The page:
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Josh Blackman & Seth Barrett Tillman on the President and Section 3 of the Fourteenth Amendment
Michael Ramsey

At Volokh Consptracy, Josh Blackman & Seth Barrett Tillman:  Is the President an "officer of the United States" for purposes of Section 3 of the Fourteenth Amendment? From the introduction:

Most of the current debates about Section 3 have focused on the offense element: Has President Trump "engaged in insurrection or rebellion against the [United States], or given aid or comfort to the enemies thereof?" Some recent discussions of Section 3 have glossed over the text of the jurisdictional and disqualification elements. These two elements, which refer to two different types of officers and offices, raise two difficult and novel legal issues. First, does the President meet the jurisdictional element? Second, does the disqualification element extend to the presidency? In this post, we will focus on the first question. 

The Impeachment Clause, Article II, Section 4 of the Constitution of 1788, expressly applies to the President. The Impeachment Clause provides:

"The President, Vice President and all civil Officers of the United States, shall be removed from Office on Impeachment for, and Conviction of, Treason, Bribery, or other high Crimes and Misdemeanors." 

But the jurisdictional element of Section 3 does not specifically mention the presidency. Instead of using express language akin to the Impeachment Clause, the jurisdictional element of Section 3 applies to:

A "person . . . who, having previously taken an oath, as a member of Congress, or as an officer of the United States, or as a member of any state legislature, or as an executive or judicial officer of any state, to support the Constitution of the United States."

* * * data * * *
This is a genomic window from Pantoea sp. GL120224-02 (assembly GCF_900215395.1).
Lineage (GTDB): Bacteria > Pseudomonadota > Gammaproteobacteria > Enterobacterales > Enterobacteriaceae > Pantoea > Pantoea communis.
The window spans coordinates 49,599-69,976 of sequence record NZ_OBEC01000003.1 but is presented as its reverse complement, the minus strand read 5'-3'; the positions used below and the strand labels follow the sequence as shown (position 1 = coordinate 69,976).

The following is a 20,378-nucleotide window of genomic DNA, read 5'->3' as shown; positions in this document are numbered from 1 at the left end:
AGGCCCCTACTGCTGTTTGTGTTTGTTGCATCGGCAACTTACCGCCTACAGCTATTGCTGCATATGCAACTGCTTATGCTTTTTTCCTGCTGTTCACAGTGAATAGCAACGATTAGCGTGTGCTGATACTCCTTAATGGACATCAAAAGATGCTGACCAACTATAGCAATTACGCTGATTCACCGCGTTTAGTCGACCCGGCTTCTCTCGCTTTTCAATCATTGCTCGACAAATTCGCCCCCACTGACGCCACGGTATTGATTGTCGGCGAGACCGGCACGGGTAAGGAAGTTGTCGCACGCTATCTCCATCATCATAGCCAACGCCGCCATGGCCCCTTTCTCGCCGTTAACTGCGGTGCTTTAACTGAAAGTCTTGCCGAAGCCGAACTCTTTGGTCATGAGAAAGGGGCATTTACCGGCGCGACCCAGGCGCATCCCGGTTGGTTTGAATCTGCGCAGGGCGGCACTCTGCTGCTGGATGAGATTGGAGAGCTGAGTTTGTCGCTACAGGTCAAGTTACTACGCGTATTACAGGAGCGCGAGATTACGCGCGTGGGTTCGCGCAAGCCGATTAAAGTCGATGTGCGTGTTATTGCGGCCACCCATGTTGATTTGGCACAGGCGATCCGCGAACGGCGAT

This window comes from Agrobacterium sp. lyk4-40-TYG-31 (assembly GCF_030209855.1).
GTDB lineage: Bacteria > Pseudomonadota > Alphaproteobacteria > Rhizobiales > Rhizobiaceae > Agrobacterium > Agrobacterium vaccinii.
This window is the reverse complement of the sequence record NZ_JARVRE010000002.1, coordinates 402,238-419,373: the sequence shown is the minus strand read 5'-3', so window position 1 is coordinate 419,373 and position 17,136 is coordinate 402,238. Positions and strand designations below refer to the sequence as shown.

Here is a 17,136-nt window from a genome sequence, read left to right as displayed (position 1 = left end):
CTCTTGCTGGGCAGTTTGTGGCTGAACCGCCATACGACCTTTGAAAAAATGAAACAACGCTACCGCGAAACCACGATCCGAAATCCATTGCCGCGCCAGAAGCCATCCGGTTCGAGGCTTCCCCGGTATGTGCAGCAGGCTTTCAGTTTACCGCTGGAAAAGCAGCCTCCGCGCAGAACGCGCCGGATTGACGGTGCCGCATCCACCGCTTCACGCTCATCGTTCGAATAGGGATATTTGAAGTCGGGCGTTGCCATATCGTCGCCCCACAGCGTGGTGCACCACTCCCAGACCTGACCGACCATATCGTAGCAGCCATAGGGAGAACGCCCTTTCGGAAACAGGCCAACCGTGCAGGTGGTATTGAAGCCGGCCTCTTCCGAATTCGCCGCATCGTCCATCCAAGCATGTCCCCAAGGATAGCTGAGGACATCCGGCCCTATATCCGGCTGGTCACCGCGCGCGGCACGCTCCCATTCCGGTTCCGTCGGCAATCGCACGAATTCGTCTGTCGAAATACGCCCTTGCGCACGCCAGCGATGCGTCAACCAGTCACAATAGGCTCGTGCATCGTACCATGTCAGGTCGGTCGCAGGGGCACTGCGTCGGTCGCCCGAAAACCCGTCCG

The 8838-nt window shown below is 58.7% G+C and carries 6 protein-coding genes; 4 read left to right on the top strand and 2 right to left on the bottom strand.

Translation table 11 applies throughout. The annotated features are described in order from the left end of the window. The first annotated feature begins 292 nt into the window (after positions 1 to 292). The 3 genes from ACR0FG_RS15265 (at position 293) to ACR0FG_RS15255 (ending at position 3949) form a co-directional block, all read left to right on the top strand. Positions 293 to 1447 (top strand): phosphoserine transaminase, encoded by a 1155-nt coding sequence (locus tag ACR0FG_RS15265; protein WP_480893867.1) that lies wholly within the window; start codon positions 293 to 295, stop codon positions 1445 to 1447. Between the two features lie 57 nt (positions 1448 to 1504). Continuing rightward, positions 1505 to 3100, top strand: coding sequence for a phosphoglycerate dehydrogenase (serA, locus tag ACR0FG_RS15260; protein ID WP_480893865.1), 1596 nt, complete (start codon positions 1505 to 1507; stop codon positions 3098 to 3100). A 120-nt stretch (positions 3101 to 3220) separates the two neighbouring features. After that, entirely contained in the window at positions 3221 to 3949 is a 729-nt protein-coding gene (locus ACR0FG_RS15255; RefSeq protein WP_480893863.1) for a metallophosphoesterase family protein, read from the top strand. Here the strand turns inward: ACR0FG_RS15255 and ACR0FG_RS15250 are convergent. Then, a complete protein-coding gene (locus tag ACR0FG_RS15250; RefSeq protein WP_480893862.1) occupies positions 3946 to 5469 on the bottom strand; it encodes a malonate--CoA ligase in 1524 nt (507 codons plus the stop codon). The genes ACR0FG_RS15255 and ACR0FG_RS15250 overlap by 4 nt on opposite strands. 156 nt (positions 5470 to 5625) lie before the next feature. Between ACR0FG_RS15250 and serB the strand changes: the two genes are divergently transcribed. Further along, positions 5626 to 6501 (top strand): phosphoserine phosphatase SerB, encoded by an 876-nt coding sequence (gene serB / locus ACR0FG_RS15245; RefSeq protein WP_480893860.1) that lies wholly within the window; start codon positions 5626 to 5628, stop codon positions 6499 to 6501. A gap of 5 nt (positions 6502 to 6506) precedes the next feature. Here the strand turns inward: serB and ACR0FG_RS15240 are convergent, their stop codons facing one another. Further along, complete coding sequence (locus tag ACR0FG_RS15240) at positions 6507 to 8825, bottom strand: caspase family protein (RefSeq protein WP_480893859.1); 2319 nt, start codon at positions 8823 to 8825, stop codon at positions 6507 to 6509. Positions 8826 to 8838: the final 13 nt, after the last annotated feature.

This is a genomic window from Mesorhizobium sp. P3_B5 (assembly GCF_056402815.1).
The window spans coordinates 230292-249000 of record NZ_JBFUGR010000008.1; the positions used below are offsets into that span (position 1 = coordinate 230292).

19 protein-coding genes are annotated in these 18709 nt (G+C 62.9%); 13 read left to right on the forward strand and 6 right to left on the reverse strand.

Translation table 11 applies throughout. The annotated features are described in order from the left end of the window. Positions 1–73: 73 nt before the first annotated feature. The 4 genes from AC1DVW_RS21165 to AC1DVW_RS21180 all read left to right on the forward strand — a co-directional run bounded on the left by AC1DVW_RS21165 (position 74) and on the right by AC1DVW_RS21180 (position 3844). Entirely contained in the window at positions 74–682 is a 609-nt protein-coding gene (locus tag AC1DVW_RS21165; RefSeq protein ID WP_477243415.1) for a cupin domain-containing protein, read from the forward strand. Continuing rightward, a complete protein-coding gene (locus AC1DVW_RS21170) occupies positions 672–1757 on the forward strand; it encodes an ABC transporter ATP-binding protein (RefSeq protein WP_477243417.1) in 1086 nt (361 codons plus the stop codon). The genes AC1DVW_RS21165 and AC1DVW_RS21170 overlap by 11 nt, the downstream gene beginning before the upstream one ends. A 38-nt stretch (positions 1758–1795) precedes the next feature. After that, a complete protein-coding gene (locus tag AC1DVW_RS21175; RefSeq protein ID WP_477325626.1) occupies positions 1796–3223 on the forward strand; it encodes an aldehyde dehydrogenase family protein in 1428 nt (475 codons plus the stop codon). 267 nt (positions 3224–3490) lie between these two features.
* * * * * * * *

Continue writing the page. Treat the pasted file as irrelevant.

President Trump has never been a "member of Congress" or "a member of any state legislature" or an "executive or judicial officer of any state." Therefore, the only way for Section 3's jurisdictional element to cover President Trump would be if he had taken an oath "to support the Constitution" as an "officer of the United States." 

And further:

[O]ur position is that there is some good reason to think the presidency is not an "officer of the United States." The phrase "officers of the United States" is used in the Constitution's original seven articles. Four provisions of the Constitution of 1788 use the phrase "Officers . . . of the United States": the Appointments Clause, the Impeachment Clause, the Oaths Clause and the Commissions Clause.  [The post argues that these provisions all apply only to people who are appointed, not elected.]


There is a recent Supreme Court opinion discussing the scope of the Constitution's "Officers of the United States"-language. In Free Enter. Fund v. Pub. Co. Accounting Oversight Bd(2010), Chief Justice Roberts observed that "[t]he people do not vote for the 'Officers of the United States.'" Rather, "officers of the United States" are appointed exclusively pursuant to Article II, Section 2 procedures. It follows that the President, who is an elected official, is not an "officer of the United States."

Plus discussion of what "officer of the United States" meant in the late nineteenth century, including:

Moreover, there is some good authority to reject the position that Section 3's "officer of the United States"-language extends to the presidency. In United States v. Mouat (1888), Justice Samuel Miller interpreted a statute that used the phrase "officers of the United States." He wrote, "[u]nless a person in the service of the government, therefore, holds his place by virtue of an appointment by the president, or of one of the courts of justice or heads of departments authorized by law to make such an appointment, he is not strictly speaking, an officer of the United States." 

I'm persuaded.  (At least until I hear a good counterargument).